Watson said the inspiration came after her father Brian Harvey Watson was diagnosed with Stage 4 inoperable pancreatic cancer – passing away from disease 11 months later.

“When my dad was diagnosed….I went on a fact finding mission to understand it but there was nothing really positive to find. I then discovered at least eight of my close girlfriends also lost their dads to pancreatic cancer. It then occurred to me that when people talk to people who have known those with pancreatic cancer, you don’t know anyone who has survived. It’s pretty stark statistics. So, my way of coping has been to try make a contribution through building awareness of this insidious disease and raising funds, and people have responded positively. I have received a lot of thanks from people for educating them on pancreatic cancer,” she said.

The Watson's family fight against pancreatic cancer

In memory of her father, Lucinda Watson (second from the left) spends her spare time raising awareness about pancreatic cancer

As part of a personal 30-day social media campaign each November, in-line with Pancreatic Cancer Awareness Month, Watson post daily facts and figures about pancreatic cancer and the pancreas. From the lush bloom of a jacaranda, to a violet reminder of World Pancreatic Cancer Day, Watson’s Facebook profile turns a swathe of purple.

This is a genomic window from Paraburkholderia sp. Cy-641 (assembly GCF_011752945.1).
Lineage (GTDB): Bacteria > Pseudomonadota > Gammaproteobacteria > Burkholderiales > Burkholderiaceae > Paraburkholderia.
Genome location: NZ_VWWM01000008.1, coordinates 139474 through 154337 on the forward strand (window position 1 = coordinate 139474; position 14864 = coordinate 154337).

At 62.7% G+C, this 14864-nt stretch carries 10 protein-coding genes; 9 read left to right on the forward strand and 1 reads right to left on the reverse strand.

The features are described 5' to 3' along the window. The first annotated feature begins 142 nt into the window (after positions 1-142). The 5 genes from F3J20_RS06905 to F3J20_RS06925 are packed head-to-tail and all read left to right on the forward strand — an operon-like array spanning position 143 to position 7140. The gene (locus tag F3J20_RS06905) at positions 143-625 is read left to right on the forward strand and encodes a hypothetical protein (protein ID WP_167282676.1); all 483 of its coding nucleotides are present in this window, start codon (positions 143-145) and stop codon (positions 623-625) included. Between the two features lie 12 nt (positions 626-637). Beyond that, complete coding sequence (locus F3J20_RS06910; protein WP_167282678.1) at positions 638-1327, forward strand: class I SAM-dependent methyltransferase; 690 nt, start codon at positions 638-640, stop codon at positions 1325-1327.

Pancreatic cancer awareness month

Purple ribbons used by Garvan Institute to represent pancreatic cancer awareness month in November.

This year, she also promoted Garvan’s #twibbon campaign, which encouraged social media users to overlay their profile pic with the purple ribbon to build greater awareness of pancreatic cancer.  However, Watson’s contribution extends far beyond what’s on her Facebook page.

In 2014, she and a passionate community of advocates successfully lobbied for the government to include a chemotherapy drug called Abraxane on the pharmaceutical benefits scheme for pancreatic cancer patients.  The drug, when taken with standard general treatment, helps extend the lifespan of Stage 4 patients by six months.

At the time of her father’s journey, Watson said Abraxane was a costly drug for pancreatic cancer patients – an average cost per script was $1,300 (versus $38 for breast cancer patients, for whom the drug was generally prescribed). After the successful lobby – including a big social media push – it now costs only $6 per script.

“It was one of the biggest developments in treatment of pancreatic cancer,” she said.

Despite this significant win, there is clearly still a desperate need to speed up pancreatic cancer research to not only identify earlier detection methods but create additional treatments.

With Lucinda Watson turning the world purple, Dr Timpson digging deep into the data, and DreamLab quietly, but diligently solving problems in the night, there is hope the answers will come a lot sooner.

Download the DreamLab app now, and help solve cancer while you sleep.

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Alyssa Jones

Head of Vodafone Foundation

Alyssa Jones,
Head of Vodafone Foundation

Alyssa works at the intersection of medicine and mobile technology. Partnering with the Garvan Institute, Hello Sunday Morning, and Baker IDI, Alyssa provides tech solutions to improve the health and wellbeing of Australians.